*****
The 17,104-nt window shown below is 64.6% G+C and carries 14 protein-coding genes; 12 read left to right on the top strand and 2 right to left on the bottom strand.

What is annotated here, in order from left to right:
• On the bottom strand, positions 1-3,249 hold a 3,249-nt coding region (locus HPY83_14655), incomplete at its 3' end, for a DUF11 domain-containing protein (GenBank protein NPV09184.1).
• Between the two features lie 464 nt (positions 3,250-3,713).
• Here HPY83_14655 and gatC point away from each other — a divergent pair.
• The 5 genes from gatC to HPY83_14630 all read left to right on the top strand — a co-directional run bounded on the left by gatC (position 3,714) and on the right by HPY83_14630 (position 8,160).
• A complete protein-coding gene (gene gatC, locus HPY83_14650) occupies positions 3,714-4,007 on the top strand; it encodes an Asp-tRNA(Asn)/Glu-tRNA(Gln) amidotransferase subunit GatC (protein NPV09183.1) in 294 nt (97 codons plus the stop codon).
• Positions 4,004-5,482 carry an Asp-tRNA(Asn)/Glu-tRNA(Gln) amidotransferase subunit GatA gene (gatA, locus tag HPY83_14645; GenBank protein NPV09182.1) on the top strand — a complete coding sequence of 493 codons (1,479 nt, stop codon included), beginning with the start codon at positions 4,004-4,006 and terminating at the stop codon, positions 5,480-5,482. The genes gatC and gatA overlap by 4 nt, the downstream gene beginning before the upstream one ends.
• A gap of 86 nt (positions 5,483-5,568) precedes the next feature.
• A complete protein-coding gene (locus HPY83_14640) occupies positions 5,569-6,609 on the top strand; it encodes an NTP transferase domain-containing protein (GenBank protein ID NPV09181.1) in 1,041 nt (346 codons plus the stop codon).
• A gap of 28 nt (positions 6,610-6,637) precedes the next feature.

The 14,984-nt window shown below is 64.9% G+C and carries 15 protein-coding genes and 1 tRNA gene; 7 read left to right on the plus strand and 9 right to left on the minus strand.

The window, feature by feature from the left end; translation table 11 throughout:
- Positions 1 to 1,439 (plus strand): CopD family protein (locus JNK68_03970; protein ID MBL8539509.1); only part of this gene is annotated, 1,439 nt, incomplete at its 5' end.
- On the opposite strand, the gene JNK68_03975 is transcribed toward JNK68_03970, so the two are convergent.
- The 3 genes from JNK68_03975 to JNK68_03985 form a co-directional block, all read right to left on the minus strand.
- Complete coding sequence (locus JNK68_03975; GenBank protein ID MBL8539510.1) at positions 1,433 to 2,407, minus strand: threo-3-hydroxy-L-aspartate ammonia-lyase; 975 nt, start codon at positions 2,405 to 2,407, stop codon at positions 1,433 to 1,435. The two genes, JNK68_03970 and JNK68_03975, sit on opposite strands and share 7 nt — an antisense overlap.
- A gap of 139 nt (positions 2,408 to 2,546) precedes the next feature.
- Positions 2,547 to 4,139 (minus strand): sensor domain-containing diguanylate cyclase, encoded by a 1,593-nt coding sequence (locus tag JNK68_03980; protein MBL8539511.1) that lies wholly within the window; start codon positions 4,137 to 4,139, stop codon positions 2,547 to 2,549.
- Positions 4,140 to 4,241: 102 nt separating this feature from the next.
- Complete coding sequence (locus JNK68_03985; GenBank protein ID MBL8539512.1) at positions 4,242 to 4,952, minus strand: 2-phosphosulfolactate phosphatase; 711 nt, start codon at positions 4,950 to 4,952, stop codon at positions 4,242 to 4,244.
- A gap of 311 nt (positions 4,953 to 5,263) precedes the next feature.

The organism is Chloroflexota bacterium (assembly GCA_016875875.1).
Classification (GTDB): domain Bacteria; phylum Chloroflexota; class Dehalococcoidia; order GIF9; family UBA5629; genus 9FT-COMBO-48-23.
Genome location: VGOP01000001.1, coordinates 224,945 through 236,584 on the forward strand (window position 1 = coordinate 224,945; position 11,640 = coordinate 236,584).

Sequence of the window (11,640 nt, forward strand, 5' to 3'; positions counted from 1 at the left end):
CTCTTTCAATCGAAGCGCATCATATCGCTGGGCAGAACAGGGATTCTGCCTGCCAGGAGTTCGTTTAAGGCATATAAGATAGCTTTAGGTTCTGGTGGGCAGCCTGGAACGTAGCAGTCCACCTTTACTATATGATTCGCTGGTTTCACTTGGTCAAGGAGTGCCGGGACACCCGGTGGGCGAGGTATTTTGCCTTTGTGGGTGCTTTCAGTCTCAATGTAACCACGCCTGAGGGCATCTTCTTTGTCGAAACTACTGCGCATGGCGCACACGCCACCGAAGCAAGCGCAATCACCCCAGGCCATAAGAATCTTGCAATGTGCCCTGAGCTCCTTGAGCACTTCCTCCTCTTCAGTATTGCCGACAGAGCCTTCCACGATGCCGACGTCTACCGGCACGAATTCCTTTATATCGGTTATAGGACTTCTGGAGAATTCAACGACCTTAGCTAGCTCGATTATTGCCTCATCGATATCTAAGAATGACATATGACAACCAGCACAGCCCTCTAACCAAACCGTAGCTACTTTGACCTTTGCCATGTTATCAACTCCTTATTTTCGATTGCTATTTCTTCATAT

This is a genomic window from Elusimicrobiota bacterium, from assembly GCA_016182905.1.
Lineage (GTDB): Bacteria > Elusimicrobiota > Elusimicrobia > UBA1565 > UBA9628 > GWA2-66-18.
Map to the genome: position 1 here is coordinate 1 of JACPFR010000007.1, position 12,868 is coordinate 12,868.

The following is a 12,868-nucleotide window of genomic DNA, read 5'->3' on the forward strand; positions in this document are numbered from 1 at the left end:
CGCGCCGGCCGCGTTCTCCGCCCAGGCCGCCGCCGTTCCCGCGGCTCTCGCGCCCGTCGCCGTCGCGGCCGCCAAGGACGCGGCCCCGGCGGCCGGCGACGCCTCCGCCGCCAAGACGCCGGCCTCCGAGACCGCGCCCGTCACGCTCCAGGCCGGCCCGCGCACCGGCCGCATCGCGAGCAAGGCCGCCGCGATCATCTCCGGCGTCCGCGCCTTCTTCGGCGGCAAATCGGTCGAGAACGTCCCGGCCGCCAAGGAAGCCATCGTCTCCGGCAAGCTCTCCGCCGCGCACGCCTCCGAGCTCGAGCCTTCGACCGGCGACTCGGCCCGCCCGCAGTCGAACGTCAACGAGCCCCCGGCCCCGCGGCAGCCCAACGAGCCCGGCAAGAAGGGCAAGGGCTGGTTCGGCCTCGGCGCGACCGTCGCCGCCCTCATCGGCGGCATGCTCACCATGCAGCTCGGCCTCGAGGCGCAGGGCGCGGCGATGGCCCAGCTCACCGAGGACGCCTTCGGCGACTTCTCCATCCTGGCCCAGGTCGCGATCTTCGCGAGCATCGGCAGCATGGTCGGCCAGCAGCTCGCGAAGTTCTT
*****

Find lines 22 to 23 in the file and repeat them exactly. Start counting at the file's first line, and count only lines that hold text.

- A gap of 311 nt (positions 4,953 to 5,263) precedes the next feature.

The organism is Chloroflexota bacterium (assembly GCA_016875875.1).